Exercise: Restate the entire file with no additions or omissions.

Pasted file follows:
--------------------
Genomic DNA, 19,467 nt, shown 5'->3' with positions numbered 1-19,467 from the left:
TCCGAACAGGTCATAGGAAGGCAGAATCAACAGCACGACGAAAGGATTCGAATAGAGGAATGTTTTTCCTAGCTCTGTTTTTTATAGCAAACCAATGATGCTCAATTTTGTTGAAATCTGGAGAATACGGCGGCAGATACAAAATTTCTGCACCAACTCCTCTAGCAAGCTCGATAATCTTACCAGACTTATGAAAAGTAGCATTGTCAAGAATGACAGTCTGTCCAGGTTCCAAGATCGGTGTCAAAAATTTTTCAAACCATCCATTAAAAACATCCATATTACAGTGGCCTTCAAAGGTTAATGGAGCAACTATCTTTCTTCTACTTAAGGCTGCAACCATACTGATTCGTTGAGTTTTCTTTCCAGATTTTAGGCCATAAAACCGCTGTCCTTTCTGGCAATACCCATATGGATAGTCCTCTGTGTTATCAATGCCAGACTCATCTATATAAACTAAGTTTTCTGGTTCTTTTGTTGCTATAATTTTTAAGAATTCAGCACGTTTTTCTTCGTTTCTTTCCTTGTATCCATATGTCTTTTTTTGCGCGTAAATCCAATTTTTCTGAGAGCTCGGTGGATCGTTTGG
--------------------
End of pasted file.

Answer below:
Genomic DNA, 19,467 nt, shown 5'->3' with positions numbered 1-19,467 from the left:
TCCGAACAGGTCATAGGAAGGCAGAATCAACAGCACGACGAAAGGATTCGAATAGAGGAATGTTTTTCCTAGCTCTGTTTTTTATAGCAAACCAATGATGCTCAATTTTGTTGAAATCTGGAGAATACGGCGGCAGATACAAAATTTCTGCACCAACTCCTCTAGCAAGCTCGATAATCTTACCAGACTTATGAAAAGTAGCATTGTCAAGAATGACAGTCTGTCCAGGTTCCAAGATCGGTGTCAAAAATTTTTCAAACCATCCATTAAAAACATCCATATTACAGTGGCCTTCAAAGGTTAATGGAGCAACTATCTTTCTTCTACTTAAGGCTGCAACCATACTGATTCGTTGAGTTTTCTTTCCAGATTTTAGGCCATAAAACCGCTGTCCTTTCTGGCAATACCCATATGGATAGTCCTCTGTGTTATCAATGCCAGACTCATCTATATAAACTAAGTTTTCTGGTTCTTTTGTTGCTATAATTTTTAAGAATTCAGCACGTTTTTCTTCGTTTCTTTCCTTGTATCCATATGTCTTTTTTTGCGCGTAAATCCAATTTTTCTGAGAGCTCGGTGGATCGTTTGG